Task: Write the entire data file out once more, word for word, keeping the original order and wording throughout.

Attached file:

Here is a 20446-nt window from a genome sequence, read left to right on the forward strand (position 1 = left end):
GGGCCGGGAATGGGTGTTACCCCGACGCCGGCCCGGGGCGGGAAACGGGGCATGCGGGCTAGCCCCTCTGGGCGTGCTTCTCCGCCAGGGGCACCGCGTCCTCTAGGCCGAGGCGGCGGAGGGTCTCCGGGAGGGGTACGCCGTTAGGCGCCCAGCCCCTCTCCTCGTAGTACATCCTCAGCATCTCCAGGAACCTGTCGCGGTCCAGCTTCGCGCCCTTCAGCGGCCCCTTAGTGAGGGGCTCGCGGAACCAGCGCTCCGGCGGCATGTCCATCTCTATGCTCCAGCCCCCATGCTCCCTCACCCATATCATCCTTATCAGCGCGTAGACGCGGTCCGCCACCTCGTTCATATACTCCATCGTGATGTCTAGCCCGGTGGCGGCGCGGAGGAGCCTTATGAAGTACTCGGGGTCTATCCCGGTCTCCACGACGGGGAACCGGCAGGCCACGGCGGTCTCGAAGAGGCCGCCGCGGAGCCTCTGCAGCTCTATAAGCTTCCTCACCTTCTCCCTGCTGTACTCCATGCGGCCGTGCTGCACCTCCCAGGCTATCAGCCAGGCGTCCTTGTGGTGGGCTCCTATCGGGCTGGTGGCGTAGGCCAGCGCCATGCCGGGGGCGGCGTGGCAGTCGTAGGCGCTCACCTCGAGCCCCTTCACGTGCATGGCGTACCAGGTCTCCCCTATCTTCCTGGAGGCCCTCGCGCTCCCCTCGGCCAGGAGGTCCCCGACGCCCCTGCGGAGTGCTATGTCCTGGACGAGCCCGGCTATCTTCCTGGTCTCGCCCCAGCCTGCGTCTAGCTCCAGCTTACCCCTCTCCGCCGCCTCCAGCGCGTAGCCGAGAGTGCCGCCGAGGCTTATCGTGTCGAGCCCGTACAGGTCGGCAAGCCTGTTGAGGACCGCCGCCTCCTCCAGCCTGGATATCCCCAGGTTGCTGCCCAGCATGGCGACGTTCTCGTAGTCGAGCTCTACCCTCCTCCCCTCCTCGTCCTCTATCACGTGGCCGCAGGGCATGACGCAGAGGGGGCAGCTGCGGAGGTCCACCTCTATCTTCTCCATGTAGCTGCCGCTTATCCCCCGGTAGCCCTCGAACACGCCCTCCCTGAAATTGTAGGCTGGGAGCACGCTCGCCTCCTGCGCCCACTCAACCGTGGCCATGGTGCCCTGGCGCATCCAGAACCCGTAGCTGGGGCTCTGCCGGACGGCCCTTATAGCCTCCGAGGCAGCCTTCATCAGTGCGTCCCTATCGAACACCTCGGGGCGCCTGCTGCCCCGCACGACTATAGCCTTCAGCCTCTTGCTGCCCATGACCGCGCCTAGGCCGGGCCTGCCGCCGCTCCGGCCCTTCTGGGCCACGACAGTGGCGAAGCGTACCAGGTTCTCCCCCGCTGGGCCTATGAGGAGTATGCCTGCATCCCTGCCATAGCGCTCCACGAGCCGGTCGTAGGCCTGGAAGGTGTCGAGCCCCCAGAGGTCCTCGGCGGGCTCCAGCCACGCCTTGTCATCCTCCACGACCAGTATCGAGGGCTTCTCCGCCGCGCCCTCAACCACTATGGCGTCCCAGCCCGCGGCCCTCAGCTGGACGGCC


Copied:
Here is a 20446-nt window from a genome sequence, read left to right on the forward strand (position 1 = left end):
GGGCCGGGAATGGGTGTTACCCCGACGCCGGCCCGGGGCGGGAAACGGGGCATGCGGGCTAGCCCCTCTGGGCGTGCTTCTCCGCCAGGGGCACCGCGTCCTCTAGGCCGAGGCGGCGGAGGGTCTCCGGGAGGGGTACGCCGTTAGGCGCCCAGCCCCTCTCCTCGTAGTACATCCTCAGCATCTCCAGGAACCTGTCGCGGTCCAGCTTCGCGCCCTTCAGCGGCCCCTTAGTGAGGGGCTCGCGGAACCAGCGCTCCGGCGGCATGTCCATCTCTATGCTCCAGCCCCCATGCTCCCTCACCCATATCATCCTTATCAGCGCGTAGACGCGGTCCGCCACCTCGTTCATATACTCCATCGTGATGTCTAGCCCGGTGGCGGCGCGGAGGAGCCTTATGAAGTACTCGGGGTCTATCCCGGTCTCCACGACGGGGAACCGGCAGGCCACGGCGGTCTCGAAGAGGCCGCCGCGGAGCCTCTGCAGCTCTATAAGCTTCCTCACCTTCTCCCTGCTGTACTCCATGCGGCCGTGCTGCACCTCCCAGGCTATCAGCCAGGCGTCCTTGTGGTGGGCTCCTATCGGGCTGGTGGCGTAGGCCAGCGCCATGCCGGGGGCGGCGTGGCAGTCGTAGGCGCTCACCTCGAGCCCCTTCACGTGCATGGCGTACCAGGTCTCCCCTATCTTCCTGGAGGCCCTCGCGCTCCCCTCGGCCAGGAGGTCCCCGACGCCCCTGCGGAGTGCTATGTCCTGGACGAGCCCGGCTATCTTCCTGGTCTCGCCCCAGCCTGCGTCTAGCTCCAGCTTACCCCTCTCCGCCGCCTCCAGCGCGTAGCCGAGAGTGCCGCCGAGGCTTATCGTGTCGAGCCCGTACAGGTCGGCAAGCCTGTTGAGGACCGCCGCCTCCTCCAGCCTGGATATCCCCAGGTTGCTGCCCAGCATGGCGACGTTCTCGTAGTCGAGCTCTACCCTCCTCCCCTCCTCGTCCTCTATCACGTGGCCGCAGGGCATGACGCAGAGGGGGCAGCTGCGGAGGTCCACCTCTATCTTCTCCATGTAGCTGCCGCTTATCCCCCGGTAGCCCTCGAACACGCCCTCCCTGAAATTGTAGGCTGGGAGCACGCTCGCCTCCTGCGCCCACTCAACCGTGGCCATGGTGCCCTGGCGCATCCAGAACCCGTAGCTGGGGCTCTGCCGGACGGCCCTTATAGCCTCCGAGGCAGCCTTCATCAGTGCGTCCCTATCGAACACCTCGGGGCGCCTGCTGCCCCGCACGACTATAGCCTTCAGCCTCTTGCTGCCCATGACCGCGCCTAGGCCGGGCCTGCCGCCGCTCCGGCCCTTCTGGGCCACGACAGTGGCGAAGCGTACCAGGTTCTCCCCCGCTGGGCCTATGAGGAGTATGCCTGCATCCCTGCCATAGCGCTCCACGAGCCGGTCGTAGGCCTGGAAGGTGTCGAGCCCCCAGAGGTCCTCGGCGGGCTCCAGCCACGCCTTGTCATCCTCCACGACCAGTATCGAGGGCTTCTCCGCCGCGCCCTCAACCACTATGGCGTCCCAGCCCGCGGCCCTCAGCTGGACGGCC